We love our smartphones, but many of us wonder if they are controlling our lives in ways that may not be healthy. Markham Reid responds to this question in his commentary in Time magazine: “You Asked: Should I Ditch My Smartphone?” He rehearses much of the evidence I have discussed in previous commentaries.
Dr. Brian Primack, professor of medicine at the University of Pittsburgh explains how “the little wobble of the emoticon, or the A-flat ding that stimulated the brain’s reward centers—these are designed to maximize people’s desire to stay on their devices.” Add to that the fact that there are teams of engineers and designers whose ultimate goal is to design games and apps that will keep you glued to your device.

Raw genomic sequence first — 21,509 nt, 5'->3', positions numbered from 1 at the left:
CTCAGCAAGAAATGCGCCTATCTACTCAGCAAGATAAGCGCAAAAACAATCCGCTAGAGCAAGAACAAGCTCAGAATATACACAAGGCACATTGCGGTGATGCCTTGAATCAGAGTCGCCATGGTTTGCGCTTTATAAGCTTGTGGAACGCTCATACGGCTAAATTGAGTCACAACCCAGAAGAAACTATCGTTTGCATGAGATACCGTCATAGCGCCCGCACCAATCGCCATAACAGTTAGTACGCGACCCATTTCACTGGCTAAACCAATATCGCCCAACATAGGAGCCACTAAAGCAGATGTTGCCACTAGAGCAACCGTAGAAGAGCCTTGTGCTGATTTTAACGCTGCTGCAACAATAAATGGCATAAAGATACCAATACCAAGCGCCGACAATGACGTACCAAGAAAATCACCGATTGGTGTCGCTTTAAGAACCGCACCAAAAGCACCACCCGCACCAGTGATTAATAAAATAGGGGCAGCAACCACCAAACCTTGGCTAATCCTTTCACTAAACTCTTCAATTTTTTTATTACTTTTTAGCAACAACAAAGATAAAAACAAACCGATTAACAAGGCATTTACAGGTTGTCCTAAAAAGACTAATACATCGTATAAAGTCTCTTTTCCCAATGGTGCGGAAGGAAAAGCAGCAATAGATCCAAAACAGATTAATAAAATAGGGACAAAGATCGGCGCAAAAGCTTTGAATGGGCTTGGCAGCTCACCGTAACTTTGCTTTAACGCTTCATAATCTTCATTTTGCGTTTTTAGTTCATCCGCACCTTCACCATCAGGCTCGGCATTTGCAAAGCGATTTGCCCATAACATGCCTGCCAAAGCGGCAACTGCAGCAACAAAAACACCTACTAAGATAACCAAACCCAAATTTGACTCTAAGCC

We can look at all the psychological data being recorded, or merely use common sense to conclude that spending too much time on these devices is not healthy. It shows up in decreased attention spans, increased anxiety and stress, and a general erosion of wellbeing. Too much time on social media seems to lead to increased feelings of FOMO (fear of missing out).
In light of some of these concerns, it has been interesting to observe a movement away from smartphones to “dumb phones” or “light phones.” I know of people who have kept their flip phones or decided to opt for a dumb phone that doesn’t do too much more than make phone calls. Others are considering a light phone that may have a few additional features like texting, an alarm clock, or a driving app.
These features may be exactly what parents desire for their children. They can give their kids a phone so they can call, but prevent them from seeing everything on the Internet and protect them from cyberbullies. That is why we may see more adults and parents of kids opting for something other than a smartphone.